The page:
After a disastrous first season with the Vancouver Canucks, Loui Eriksson has rediscovered his old form. Though many weren’t expecting this, a closer look shows that Eriksson’s bounce-back season isn’t all that surprising.
Looking to recover from a horrendous 2015-16 season that saw the Vancouver Canucks finish 28th in the NHL, general manager Jim Benning handed Loui Eriksson a six-year contract worth $36 million.
The idea was for Eriksson to slot on a line with the Sedin twins, and give this offence-starved team a consistent 20-30 goal man. Before he signed that contract, Eriksson had six 20-goal seasons under his belt and established himself as one of the game’s best two-way players.
But injuries, a poor fit under head coach Willie Desjardins and constant line-juggling contributed to an awful year for Eriksson. He finished with just 11 goals and 24 points — the lowest totals since his rookie season. May we also remind you how his Canucks debut went:
But Eriksson has bounced back with a vengeance this season. He’s up to five goals and 11 points in just 15 games, and has provided strong play in his own zone — especially on the penalty kill. In short, Eriksson is finally playing like his old self in Vancouver.
If you took a closer look at the stats, you should have known that Eriksson was going to be quite a bit better in 2017-18. This summer, I detailed why a bounce-back season was in store for Eriksson. Here’s what I said:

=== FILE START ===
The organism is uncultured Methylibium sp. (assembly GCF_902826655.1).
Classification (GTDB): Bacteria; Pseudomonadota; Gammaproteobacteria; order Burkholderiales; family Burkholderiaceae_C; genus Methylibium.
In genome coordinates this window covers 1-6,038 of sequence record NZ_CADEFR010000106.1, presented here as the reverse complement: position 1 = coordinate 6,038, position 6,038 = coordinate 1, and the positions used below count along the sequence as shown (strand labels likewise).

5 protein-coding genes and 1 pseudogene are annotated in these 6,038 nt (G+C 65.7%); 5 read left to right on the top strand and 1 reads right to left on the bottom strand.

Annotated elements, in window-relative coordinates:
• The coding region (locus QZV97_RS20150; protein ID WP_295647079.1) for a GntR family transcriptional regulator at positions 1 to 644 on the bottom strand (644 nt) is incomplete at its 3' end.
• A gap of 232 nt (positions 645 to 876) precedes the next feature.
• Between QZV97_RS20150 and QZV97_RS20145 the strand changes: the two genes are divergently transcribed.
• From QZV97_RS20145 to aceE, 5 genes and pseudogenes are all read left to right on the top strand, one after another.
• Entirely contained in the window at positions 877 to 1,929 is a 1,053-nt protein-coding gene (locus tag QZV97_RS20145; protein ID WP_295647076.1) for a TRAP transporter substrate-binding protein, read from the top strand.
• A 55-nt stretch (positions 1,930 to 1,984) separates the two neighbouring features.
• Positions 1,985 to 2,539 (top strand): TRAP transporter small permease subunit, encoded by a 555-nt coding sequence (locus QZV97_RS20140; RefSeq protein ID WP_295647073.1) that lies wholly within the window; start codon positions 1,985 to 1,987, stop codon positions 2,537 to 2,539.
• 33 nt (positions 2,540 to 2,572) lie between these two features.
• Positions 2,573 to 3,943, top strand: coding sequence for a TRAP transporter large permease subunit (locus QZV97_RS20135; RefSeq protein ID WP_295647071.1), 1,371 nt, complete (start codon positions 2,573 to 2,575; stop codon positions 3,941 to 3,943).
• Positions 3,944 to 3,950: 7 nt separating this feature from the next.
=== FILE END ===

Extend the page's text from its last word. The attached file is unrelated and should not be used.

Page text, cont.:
"Eriksson has a career shooting percentage of 14.2. His shooting percentage in 2016-17? 8.3. There’s simply no way it’s going to be that bad again for the six-time 20-goal scorer. Eriksson owns a career Corsi For percentage (at even strength) of 54.0. It was a mere 50.5 last season, so there’s more evidence he’s due to rebound. Heck, his Fenwick For Percentage at even strength was 48.5 percent in 2016-17 — well below his career percentage of 53.4."
Funny thing is, Eriksson actually owns just a 49.4 Corsi For Percentage, and a 48.4 Fenwick Percentage.
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But his shooting percentage is up to 16.3 — well above the 13.5 percent of his career. A bit of luck has been involved, but Eriksson was due for some of it after being very unfortunate last season.
I also noted that a new head coach, different system and linemates would help Eriksson — and they have. The Sedin twins have played mostly with Jake Virtanen, while Eriksson has moved up-and-down the lineup. H
Under new head coach Travis Green, Eriksson has been given different assignments and linemates, and it’s worked out near-perfectly. He is a versatile forward who can play anywhere, and Green has noticed this. Be in the top-six or on the checking line, Eriksson is getting his job done most nights.
Eriksson is currently on pace to score 23 goals and 51 points (while finishing with an excellent plus-23 rating), according to ESPN.com. That would really justify the $6 million per season that Mr. Benning handed out to him nearly 18 months ago.
The Canucks haven’t gotten a whole lot of offence outside the top ‘Killer B’s Line’, but Eriksson has been one of the more reliable secondary scorers on this team. Without his contributions, the Canucks would not be hanging around in the playoff race much right now.
A new coach and a brand new year have been great to Eriksson so far. Benning was scolded for handing out that contract just last year. But the way things are going now, he looks like a genius for paying up for Eriksson.
*All stats courtesy of Hockey Reference unless otherwise noted*